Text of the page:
As I pulled out, I glanced at the vehicle next to me and screeched to a halt, grabbing my camera:
I'll take a sign however God sends it.
After three hours of sleep, my Mom came over to kid sit and my cell phone rang. "It's gone, mommy!!"
One last x-ray showed that finally the coin had gotten through!
We praise God because all through the whole ordeal Christopher was a gem. Normally terrified of blood and pain and anything outside his normal, he sat still and watched as the nurse gave him an IV, laid still for all the x-rays, kept his hospital bracelet on, and let me leave without panicking. This morning as the IV was taken out, he sat calmly, telling the nurse how to do it right.
I picked up my men at the hospital and we headed to Albany for Christopher's ultrasound and urology appointment.
Christopher's last ultrasound in April wasn't so good. My stomach started fluttering again during the long drive, wondering what more the day's ultrasound would show of his kidney damage and what his urologist would recommend and all these hopes for no more painful procedures that we have for Christopher. Seriously, there isn't too much worse than a scared child in pain, especially when the child is yours and there is nothing you can do about it.
I brought my camera, thinking I would ask to take a photo of Christopher and his urologist for the scrapbook, seeing as how we've known him and he's been steadily involved and such a blessing to Christopher's care for the last four years.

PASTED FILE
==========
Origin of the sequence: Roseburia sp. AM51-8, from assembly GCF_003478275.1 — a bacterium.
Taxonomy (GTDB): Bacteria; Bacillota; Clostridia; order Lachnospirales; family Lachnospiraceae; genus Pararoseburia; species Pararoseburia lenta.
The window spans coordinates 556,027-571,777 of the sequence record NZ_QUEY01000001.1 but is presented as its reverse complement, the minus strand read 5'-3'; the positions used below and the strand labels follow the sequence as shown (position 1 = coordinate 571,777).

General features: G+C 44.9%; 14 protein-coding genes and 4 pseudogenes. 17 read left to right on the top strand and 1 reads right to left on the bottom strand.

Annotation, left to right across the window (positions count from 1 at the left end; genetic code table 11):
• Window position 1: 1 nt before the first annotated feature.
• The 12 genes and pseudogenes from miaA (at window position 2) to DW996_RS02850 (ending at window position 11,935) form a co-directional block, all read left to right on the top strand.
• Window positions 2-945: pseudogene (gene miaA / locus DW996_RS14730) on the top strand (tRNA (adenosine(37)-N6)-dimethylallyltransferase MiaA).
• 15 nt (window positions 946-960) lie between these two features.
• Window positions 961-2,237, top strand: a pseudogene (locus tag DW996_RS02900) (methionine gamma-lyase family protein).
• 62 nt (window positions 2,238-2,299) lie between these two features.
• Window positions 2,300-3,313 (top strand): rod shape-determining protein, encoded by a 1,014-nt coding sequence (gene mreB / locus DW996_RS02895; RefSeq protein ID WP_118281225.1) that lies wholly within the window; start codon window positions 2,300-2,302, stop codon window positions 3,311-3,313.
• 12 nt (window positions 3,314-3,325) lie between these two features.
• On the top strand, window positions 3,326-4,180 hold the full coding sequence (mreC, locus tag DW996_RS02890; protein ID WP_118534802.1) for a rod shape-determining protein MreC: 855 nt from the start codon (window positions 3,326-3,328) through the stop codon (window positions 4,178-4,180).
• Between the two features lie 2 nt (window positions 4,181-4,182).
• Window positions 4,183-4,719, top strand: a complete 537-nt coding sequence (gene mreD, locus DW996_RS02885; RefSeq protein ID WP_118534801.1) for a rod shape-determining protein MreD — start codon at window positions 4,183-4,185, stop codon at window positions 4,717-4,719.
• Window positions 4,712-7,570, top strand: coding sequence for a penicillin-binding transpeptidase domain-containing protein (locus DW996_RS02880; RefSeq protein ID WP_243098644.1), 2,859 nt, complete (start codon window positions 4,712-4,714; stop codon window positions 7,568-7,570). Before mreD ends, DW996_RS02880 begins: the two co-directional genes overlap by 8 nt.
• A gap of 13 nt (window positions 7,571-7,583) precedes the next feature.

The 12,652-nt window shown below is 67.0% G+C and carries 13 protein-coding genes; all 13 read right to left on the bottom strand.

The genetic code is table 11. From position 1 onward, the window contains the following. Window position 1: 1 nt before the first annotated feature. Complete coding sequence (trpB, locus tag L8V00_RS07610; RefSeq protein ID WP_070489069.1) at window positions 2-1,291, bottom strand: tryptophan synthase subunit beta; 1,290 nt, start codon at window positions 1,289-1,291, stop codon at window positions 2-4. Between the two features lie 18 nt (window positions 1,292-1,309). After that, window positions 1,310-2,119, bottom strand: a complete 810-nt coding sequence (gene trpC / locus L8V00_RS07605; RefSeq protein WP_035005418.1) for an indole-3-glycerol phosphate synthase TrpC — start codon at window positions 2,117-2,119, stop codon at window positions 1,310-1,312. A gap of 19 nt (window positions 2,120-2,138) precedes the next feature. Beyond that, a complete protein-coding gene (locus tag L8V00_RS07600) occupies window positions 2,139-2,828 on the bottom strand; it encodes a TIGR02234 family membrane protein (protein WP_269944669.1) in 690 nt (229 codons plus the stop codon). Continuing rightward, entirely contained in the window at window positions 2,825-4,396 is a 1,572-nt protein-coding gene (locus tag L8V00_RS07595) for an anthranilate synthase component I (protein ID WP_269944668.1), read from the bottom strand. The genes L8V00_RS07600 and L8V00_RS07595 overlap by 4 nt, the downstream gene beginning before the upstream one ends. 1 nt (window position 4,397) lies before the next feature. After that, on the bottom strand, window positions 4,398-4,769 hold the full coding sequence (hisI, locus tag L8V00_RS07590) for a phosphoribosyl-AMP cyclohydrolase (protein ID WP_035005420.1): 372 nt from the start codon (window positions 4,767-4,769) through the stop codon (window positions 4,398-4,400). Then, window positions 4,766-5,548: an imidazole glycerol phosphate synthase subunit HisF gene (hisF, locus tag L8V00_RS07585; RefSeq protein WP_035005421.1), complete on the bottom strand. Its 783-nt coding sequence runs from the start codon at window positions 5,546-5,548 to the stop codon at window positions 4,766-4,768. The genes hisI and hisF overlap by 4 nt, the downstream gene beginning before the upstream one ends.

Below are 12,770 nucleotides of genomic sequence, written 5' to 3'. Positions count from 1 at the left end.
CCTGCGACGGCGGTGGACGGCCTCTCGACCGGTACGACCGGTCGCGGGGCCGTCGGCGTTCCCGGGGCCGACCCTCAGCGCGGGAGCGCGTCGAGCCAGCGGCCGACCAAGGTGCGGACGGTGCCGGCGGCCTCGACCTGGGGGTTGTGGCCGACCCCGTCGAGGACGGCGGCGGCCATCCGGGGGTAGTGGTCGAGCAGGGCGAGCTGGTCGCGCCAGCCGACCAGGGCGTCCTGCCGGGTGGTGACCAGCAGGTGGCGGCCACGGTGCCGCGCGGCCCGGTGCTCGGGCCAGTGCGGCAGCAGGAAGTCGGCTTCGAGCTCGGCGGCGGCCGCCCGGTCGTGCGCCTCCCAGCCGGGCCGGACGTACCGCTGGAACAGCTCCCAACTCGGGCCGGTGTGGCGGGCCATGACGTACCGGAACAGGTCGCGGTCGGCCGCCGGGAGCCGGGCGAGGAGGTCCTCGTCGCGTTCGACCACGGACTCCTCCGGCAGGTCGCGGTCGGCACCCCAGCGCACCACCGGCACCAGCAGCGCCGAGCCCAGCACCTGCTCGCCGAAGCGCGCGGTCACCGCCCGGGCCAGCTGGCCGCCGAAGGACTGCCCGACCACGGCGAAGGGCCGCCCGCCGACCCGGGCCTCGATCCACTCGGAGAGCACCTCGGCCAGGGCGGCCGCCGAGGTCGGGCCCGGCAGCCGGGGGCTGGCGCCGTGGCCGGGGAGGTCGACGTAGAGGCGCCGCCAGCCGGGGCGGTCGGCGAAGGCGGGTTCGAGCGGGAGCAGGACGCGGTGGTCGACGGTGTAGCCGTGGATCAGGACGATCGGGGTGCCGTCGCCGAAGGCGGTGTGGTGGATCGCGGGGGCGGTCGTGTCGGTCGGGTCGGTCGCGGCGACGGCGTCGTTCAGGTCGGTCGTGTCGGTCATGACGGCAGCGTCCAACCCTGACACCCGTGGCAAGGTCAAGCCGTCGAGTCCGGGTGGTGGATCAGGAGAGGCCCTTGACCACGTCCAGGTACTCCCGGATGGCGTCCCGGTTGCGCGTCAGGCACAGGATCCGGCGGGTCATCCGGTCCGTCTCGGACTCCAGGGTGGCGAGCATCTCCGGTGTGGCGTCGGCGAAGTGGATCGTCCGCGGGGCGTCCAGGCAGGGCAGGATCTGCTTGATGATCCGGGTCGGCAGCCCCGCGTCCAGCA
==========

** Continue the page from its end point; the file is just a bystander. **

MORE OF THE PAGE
But that photo will have to wait until Christopher is six or seven years old! I forgot the camera in the van and Christopher doesn't have to go back for two or three years!!!!
His urologist said, "I don't know what you have been doing, but keep it up! His kidneys actually look better this time around!"
He kept commenting on how our son has been such a rough case and worrisome and how amazed he is at the look of things. Christopher still has one cruddy right kidney and one fairly good left one but they are chugging along doing their stuff. I love it when doctors are happy/amazed.
Absolutely exhausted physically and mentally and blissfully happy, we drove to buy Christopher his promised playmobil and head home.
I thought about the last two days and my lack of faith and how so many times we let our peace be conditional on the circumstances around us instead of the faithfulness of the One in us. This is a subject God has been working me through these last six months, remembering that my peace comes from the within and not from the out.
Sometimes in life we also just need the faith and support of others to help get us through a rough patch. Friends and family all over were praying and we love your prayers. Love em, love em... We love all the calls for support and help that we got. You all are really too nice. I even came home to clean laundry.
Sorry this is rambly and long, I'm still working on those meager three hours of sleep. Off to bed now and the happy spot for my head on my pillow.